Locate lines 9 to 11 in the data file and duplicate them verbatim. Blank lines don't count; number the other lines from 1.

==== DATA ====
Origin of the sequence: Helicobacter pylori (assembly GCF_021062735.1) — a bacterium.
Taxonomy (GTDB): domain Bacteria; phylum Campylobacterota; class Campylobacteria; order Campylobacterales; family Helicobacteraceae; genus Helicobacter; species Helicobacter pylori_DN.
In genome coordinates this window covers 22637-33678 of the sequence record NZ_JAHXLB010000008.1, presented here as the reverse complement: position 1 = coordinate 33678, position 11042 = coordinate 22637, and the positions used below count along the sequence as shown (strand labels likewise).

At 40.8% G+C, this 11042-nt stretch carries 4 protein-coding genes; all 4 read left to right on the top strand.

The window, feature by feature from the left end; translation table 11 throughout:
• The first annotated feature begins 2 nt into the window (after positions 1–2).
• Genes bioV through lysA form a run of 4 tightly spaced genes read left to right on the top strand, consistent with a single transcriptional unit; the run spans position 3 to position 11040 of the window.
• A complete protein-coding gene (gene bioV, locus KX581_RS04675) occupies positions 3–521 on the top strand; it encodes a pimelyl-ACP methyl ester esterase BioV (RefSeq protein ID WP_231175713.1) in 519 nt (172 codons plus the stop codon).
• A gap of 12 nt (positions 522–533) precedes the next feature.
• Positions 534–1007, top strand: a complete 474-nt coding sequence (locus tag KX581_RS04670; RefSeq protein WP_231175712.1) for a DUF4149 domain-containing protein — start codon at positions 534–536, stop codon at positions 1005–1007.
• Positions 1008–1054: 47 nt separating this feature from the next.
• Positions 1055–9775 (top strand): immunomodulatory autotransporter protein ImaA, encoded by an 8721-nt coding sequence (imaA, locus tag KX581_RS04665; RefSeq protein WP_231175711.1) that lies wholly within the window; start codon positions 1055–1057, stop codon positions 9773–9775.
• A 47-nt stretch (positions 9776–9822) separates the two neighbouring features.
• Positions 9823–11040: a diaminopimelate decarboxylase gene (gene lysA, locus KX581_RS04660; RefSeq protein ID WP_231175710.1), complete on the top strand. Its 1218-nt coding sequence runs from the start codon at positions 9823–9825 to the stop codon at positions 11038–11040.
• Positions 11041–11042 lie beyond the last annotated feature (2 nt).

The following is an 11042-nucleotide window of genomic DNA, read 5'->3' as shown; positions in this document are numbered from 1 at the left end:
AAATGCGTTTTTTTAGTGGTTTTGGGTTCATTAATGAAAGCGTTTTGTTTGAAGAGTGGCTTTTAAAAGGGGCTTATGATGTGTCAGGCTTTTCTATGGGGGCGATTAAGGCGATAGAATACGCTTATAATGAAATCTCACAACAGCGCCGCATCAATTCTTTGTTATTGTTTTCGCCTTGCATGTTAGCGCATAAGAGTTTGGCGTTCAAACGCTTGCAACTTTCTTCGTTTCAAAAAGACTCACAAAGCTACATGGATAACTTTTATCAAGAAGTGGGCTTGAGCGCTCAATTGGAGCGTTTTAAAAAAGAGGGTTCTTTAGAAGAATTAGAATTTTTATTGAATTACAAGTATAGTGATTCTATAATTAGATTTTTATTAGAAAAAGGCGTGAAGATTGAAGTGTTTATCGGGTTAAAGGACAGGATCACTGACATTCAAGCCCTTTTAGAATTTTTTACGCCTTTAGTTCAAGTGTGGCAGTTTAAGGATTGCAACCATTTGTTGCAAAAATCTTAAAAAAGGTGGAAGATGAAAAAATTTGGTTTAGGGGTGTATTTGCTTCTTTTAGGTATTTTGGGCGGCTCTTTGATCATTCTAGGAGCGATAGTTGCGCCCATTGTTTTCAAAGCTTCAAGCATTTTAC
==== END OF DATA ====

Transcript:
• A gap of 12 nt (positions 522–533) precedes the next feature.
• Positions 534–1007, top strand: a complete 474-nt coding sequence (locus tag KX581_RS04670; RefSeq protein WP_231175712.1) for a DUF4149 domain-containing protein — start codon at positions 534–536, stop codon at positions 1005–1007.
• Positions 1008–1054: 47 nt separating this feature from the next.